By Tatiana Tissot
Last weekend, the first gay wedding fair took place in Paris, only four days after same-sex marriage came to fruition in France. Called “The G-Day,” the event was held in the heart of the capital, between the Louvres and the Palais-Royal gardens.
“When we decided to plan the fair, in February, the bill was supposed to be voted in June,” organizer Claire Jollain from Events&Home agency told 429Magazine. “It was aimed as a politically committed act.”
On April 27, around 30 exhibitors – photographers, card makers, jewelers, and caterers – presented their services in a 700-meter-square venue.
“The idea was to gather gay-friendly service providers, who are comfortable and happy to work with same-sex couples,” said Jollain.
The organizer chose to dedicate this first edition to gay men. A choice that has been questioned: “The event is a pioneer, that is a good thing,” said Olivier Legrand, a wedding planner who held a stall at the fair.
“But I think it’s absurd to separate gay wedding and lesbian wedding. This kind of event should be more open.”
Jollain made excuses for that: “The place being small, we chose ‘men wedding’ as a theme. We also thought that lesbian couples managed to find things they liked in traditional wedding fairs. Visitors and associations have told us we were wrong!” She insisted that she had no intention of leaving people aside.
Among the 400 visitors who attended the fair, there were gay couples, but also lesbians and heterosexuals who wanted to show their support for same-sex weddings.
Some lovers had already set a date to celebrate their marriage, others were just thinking about it.
“In the morning, journalists nearly outnumbered visitors,” said Legrand. “With the current situation, gay couples didn’t want to show off.”
Jollain said that friends refused to visit the G-Day, for “fear of being beaten up by some homophobic extremists.”
Police displayed serious security measures around the venue.
“They firmly believed anti-gay wedding activists would show up, but luckily nothing happened,” added Jollain.
“The security seemed disproportionate for this small event, but the situation in France is incredible, as far as same-sex wedding is concerned.” People appeared to be very sensitive, after the violent street demonstrations and the media uproar.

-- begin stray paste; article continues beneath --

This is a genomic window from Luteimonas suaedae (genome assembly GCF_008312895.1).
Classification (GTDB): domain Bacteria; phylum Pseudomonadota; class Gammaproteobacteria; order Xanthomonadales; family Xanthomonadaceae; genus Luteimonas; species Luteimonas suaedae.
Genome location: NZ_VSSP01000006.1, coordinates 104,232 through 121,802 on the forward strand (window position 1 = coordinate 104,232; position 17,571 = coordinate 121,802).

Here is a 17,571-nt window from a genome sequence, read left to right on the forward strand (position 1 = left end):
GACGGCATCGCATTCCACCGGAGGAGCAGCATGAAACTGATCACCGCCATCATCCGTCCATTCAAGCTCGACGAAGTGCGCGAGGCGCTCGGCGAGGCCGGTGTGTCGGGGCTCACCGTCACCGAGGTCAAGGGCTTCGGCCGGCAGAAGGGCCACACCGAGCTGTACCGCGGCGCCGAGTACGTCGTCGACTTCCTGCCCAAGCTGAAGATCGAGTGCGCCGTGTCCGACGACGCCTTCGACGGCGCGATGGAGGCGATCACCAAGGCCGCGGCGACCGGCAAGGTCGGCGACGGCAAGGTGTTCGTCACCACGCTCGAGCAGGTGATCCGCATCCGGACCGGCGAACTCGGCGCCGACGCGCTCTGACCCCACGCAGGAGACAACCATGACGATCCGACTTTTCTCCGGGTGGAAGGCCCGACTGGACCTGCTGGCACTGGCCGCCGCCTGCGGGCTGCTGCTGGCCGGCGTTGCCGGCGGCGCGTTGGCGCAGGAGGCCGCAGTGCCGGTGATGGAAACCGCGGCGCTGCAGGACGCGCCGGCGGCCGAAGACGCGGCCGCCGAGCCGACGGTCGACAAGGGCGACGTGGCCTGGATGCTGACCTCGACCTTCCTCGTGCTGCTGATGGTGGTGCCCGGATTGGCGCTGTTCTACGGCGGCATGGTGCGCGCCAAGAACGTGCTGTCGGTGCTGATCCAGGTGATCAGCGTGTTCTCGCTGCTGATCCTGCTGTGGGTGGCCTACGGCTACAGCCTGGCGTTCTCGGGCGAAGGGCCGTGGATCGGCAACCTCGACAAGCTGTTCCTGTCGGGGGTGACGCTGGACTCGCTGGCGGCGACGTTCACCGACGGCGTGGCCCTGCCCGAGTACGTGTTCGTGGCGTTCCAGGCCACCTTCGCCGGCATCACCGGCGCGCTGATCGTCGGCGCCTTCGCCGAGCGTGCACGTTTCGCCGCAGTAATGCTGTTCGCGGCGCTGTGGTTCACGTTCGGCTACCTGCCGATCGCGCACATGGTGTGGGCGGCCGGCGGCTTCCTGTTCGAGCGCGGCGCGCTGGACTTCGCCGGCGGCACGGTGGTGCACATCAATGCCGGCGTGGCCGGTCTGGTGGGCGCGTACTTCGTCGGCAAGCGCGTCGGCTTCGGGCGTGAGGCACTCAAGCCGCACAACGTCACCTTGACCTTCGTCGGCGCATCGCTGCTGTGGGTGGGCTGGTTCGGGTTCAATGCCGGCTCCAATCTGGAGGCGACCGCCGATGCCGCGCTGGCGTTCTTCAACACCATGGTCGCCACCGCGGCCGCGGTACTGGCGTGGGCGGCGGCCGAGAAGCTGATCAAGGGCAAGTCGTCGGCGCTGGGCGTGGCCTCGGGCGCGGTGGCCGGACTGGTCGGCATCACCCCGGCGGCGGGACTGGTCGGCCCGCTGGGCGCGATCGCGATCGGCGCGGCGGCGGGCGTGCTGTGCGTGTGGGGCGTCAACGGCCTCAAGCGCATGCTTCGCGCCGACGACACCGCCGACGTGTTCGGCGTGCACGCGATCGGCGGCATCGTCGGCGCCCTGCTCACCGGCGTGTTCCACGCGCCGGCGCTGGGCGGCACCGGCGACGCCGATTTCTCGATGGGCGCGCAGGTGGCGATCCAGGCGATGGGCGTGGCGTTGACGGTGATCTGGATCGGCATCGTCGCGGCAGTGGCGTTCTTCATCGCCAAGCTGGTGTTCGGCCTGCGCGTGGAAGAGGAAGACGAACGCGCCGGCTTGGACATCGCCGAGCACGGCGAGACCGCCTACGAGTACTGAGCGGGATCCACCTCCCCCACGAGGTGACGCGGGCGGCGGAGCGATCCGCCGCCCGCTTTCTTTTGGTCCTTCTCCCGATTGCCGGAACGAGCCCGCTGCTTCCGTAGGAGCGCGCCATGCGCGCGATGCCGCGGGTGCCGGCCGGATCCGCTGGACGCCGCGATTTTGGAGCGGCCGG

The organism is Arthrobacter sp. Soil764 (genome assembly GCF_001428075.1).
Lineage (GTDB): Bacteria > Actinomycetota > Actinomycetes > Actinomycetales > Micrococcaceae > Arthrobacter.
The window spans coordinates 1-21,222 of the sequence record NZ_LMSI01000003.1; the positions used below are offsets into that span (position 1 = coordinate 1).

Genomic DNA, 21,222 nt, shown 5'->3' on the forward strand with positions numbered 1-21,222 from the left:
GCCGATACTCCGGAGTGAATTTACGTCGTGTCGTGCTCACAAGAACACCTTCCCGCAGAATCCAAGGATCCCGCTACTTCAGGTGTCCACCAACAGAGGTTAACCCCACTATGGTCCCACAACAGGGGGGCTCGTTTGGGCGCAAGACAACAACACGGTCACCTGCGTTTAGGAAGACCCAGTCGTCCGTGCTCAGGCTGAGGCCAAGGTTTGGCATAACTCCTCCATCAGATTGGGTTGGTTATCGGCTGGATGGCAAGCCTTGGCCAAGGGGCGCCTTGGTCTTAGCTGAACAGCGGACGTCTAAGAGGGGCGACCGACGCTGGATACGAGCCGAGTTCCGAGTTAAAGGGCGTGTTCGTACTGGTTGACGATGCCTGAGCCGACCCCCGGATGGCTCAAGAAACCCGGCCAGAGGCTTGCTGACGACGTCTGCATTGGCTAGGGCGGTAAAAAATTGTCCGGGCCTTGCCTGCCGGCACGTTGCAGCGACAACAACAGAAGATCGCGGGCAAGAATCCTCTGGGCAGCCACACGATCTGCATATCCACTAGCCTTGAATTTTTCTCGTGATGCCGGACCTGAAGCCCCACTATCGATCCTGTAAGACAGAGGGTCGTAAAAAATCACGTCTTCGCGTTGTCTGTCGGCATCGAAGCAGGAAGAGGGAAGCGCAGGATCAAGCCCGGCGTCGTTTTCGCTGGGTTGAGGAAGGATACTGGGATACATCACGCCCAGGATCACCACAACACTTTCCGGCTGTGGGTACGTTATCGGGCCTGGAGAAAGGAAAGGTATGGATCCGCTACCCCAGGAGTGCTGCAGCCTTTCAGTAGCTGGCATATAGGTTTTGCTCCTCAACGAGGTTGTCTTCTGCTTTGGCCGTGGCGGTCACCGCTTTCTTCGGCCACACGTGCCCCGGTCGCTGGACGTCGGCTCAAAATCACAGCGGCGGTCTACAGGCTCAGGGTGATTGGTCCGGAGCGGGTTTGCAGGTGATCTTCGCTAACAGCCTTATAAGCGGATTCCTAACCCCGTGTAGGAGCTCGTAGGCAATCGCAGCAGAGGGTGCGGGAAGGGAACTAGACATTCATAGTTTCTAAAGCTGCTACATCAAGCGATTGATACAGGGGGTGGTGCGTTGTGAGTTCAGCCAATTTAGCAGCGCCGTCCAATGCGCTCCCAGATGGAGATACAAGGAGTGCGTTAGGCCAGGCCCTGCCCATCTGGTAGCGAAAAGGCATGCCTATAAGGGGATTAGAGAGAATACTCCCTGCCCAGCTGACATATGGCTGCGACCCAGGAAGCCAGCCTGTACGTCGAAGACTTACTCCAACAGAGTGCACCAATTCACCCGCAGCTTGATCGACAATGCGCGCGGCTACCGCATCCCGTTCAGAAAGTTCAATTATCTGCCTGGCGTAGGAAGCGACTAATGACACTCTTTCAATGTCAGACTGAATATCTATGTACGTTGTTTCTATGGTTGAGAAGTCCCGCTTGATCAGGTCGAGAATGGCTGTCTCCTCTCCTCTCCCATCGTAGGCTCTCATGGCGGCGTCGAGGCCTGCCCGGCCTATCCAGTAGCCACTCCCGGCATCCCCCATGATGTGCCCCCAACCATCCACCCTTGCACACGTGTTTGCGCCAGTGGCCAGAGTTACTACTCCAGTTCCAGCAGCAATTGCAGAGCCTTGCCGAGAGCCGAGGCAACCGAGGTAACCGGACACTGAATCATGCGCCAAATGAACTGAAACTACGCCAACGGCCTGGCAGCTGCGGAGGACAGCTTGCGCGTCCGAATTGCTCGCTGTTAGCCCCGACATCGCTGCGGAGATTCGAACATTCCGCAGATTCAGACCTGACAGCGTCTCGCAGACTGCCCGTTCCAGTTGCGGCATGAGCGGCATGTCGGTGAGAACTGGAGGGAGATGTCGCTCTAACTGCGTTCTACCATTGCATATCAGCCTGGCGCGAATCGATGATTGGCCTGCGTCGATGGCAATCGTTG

Some firms Jollain invited also refused to openly support same-sex weddings. “Agencies were interested in celebrating homosexual weddings, but turned down the opportunity to [be]exposed in the fair, because they were afraid of losing other customers. They told us they’d be glad to come for the next edition, but did not want to appear as activists,” Jollain said.
In France, the first gay weddings should take place during the month of June. However, to fight prejudices, the country still has a long way to go according to Legrand.
He offers workshops for French professionals who want to learn how to communicate with LGBT couples. He hopes the image of homosexuals in France would evolve.
“It makes me sick! French people think that all gay men are queens walking around wearing feather boas. In the States, I observed a real respect for homosexuals, which we lack here.”
His agency, Boom.co, is organizing gay weddings in France, but also across the world. They are contracted by Americans who want to celebrate their marriage in Paris.
As for the future, Boom.co is thinking of organizing a new gay wedding fair in the fall.
However, both hope that soon enough, classic wedding fairs will naturally include services dedicated to gay couples.